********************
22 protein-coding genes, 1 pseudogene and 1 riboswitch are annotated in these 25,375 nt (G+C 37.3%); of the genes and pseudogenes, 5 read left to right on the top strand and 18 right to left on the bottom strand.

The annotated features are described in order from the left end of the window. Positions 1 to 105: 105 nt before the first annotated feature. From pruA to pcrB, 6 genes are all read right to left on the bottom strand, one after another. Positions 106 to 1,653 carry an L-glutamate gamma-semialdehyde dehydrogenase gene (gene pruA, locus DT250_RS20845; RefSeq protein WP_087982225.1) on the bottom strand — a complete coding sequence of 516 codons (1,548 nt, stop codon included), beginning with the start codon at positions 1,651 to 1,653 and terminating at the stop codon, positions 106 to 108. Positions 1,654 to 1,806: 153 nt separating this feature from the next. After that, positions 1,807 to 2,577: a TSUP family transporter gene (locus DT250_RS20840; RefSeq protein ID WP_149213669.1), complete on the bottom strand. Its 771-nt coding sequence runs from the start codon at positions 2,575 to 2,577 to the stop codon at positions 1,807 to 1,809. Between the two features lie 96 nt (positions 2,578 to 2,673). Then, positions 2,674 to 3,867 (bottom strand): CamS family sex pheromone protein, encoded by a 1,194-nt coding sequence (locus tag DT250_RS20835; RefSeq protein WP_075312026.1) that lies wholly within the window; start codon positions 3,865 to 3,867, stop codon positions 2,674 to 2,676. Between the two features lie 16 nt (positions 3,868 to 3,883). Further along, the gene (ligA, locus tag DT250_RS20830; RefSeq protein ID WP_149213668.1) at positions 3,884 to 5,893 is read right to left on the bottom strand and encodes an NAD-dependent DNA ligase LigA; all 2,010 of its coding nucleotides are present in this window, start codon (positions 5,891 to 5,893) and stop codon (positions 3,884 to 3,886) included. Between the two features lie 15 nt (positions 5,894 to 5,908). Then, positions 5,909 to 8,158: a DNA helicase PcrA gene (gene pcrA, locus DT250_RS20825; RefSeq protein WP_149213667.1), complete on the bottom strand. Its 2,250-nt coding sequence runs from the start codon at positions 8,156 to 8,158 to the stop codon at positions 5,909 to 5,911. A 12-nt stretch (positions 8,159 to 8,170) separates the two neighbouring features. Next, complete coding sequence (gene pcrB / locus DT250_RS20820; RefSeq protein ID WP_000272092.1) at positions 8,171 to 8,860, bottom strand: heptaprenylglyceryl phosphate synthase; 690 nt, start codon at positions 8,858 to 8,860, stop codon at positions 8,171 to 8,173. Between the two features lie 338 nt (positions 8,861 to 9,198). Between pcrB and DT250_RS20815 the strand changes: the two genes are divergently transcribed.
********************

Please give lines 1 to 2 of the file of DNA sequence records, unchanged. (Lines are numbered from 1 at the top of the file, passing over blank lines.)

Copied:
22 protein-coding genes, 1 pseudogene and 1 riboswitch are annotated in these 25,375 nt (G+C 37.3%); of the genes and pseudogenes, 5 read left to right on the top strand and 18 right to left on the bottom strand.

The annotated features are described in order from the left end of the window. Positions 1 to 105: 105 nt before the first annotated feature. From pruA to pcrB, 6 genes are all read right to left on the bottom strand, one after another. Positions 106 to 1,653 carry an L-glutamate gamma-semialdehyde dehydrogenase gene (gene pruA, locus DT250_RS20845; RefSeq protein WP_087982225.1) on the bottom strand — a complete coding sequence of 516 codons (1,548 nt, stop codon included), beginning with the start codon at positions 1,651 to 1,653 and terminating at the stop codon, positions 106 to 108. Positions 1,654 to 1,806: 153 nt separating this feature from the next. After that, positions 1,807 to 2,577: a TSUP family transporter gene (locus DT250_RS20840; RefSeq protein ID WP_149213669.1), complete on the bottom strand. Its 771-nt coding sequence runs from the start codon at positions 2,575 to 2,577 to the stop codon at positions 1,807 to 1,809. Between the two features lie 96 nt (positions 2,578 to 2,673). Then, positions 2,674 to 3,867 (bottom strand): CamS family sex pheromone protein, encoded by a 1,194-nt coding sequence (locus tag DT250_RS20835; RefSeq protein WP_075312026.1) that lies wholly within the window; start codon positions 3,865 to 3,867, stop codon positions 2,674 to 2,676. Between the two features lie 16 nt (positions 3,868 to 3,883). Further along, the gene (ligA, locus tag DT250_RS20830; RefSeq protein ID WP_149213668.1) at positions 3,884 to 5,893 is read right to left on the bottom strand and encodes an NAD-dependent DNA ligase LigA; all 2,010 of its coding nucleotides are present in this window, start codon (positions 5,891 to 5,893) and stop codon (positions 3,884 to 3,886) included. Between the two features lie 15 nt (positions 5,894 to 5,908). Then, positions 5,909 to 8,158: a DNA helicase PcrA gene (gene pcrA, locus DT250_RS20825; RefSeq protein WP_149213667.1), complete on the bottom strand. Its 2,250-nt coding sequence runs from the start codon at positions 8,156 to 8,158 to the stop codon at positions 5,909 to 5,911. A 12-nt stretch (positions 8,159 to 8,170) separates the two neighbouring features. Next, complete coding sequence (gene pcrB / locus DT250_RS20820; RefSeq protein ID WP_000272092.1) at positions 8,171 to 8,860, bottom strand: heptaprenylglyceryl phosphate synthase; 690 nt, start codon at positions 8,858 to 8,860, stop codon at positions 8,171 to 8,173. Between the two features lie 338 nt (positions 8,861 to 9,198). Between pcrB and DT250_RS20815 the strand changes: the two genes are divergently transcribed.